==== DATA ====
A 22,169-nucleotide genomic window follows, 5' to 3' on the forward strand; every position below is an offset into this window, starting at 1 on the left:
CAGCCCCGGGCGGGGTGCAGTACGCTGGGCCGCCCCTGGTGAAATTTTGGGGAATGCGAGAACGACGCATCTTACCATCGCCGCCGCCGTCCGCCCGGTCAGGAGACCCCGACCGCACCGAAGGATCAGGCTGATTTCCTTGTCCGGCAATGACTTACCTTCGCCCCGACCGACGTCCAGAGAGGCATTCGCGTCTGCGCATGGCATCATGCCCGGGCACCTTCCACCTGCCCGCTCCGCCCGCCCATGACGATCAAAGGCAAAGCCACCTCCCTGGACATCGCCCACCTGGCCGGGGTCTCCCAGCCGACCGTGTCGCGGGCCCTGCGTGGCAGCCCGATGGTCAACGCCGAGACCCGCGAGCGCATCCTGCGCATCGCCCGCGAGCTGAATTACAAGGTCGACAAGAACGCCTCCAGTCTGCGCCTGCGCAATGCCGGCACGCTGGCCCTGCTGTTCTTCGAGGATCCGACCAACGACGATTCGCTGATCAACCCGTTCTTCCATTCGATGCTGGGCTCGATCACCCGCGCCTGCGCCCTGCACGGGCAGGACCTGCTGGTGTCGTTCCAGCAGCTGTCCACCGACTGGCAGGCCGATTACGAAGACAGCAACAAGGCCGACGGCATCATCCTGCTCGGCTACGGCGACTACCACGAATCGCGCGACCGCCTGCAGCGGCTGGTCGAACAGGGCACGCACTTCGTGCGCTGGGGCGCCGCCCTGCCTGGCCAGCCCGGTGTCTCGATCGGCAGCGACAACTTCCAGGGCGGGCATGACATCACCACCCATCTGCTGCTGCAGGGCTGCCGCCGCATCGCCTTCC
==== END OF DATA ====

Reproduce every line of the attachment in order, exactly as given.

A 22,169-nucleotide genomic window follows, 5' to 3' on the forward strand; every position below is an offset into this window, starting at 1 on the left:
CAGCCCCGGGCGGGGTGCAGTACGCTGGGCCGCCCCTGGTGAAATTTTGGGGAATGCGAGAACGACGCATCTTACCATCGCCGCCGCCGTCCGCCCGGTCAGGAGACCCCGACCGCACCGAAGGATCAGGCTGATTTCCTTGTCCGGCAATGACTTACCTTCGCCCCGACCGACGTCCAGAGAGGCATTCGCGTCTGCGCATGGCATCATGCCCGGGCACCTTCCACCTGCCCGCTCCGCCCGCCCATGACGATCAAAGGCAAAGCCACCTCCCTGGACATCGCCCACCTGGCCGGGGTCTCCCAGCCGACCGTGTCGCGGGCCCTGCGTGGCAGCCCGATGGTCAACGCCGAGACCCGCGAGCGCATCCTGCGCATCGCCCGCGAGCTGAATTACAAGGTCGACAAGAACGCCTCCAGTCTGCGCCTGCGCAATGCCGGCACGCTGGCCCTGCTGTTCTTCGAGGATCCGACCAACGACGATTCGCTGATCAACCCGTTCTTCCATTCGATGCTGGGCTCGATCACCCGCGCCTGCGCCCTGCACGGGCAGGACCTGCTGGTGTCGTTCCAGCAGCTGTCCACCGACTGGCAGGCCGATTACGAAGACAGCAACAAGGCCGACGGCATCATCCTGCTCGGCTACGGCGACTACCACGAATCGCGCGACCGCCTGCAGCGGCTGGTCGAACAGGGCACGCACTTCGTGCGCTGGGGCGCCGCCCTGCCTGGCCAGCCCGGTGTCTCGATCGGCAGCGACAACTTCCAGGGCGGGCATGACATCACCACCCATCTGCTGCTGCAGGGCTGCCGCCGCATCGCCTTCC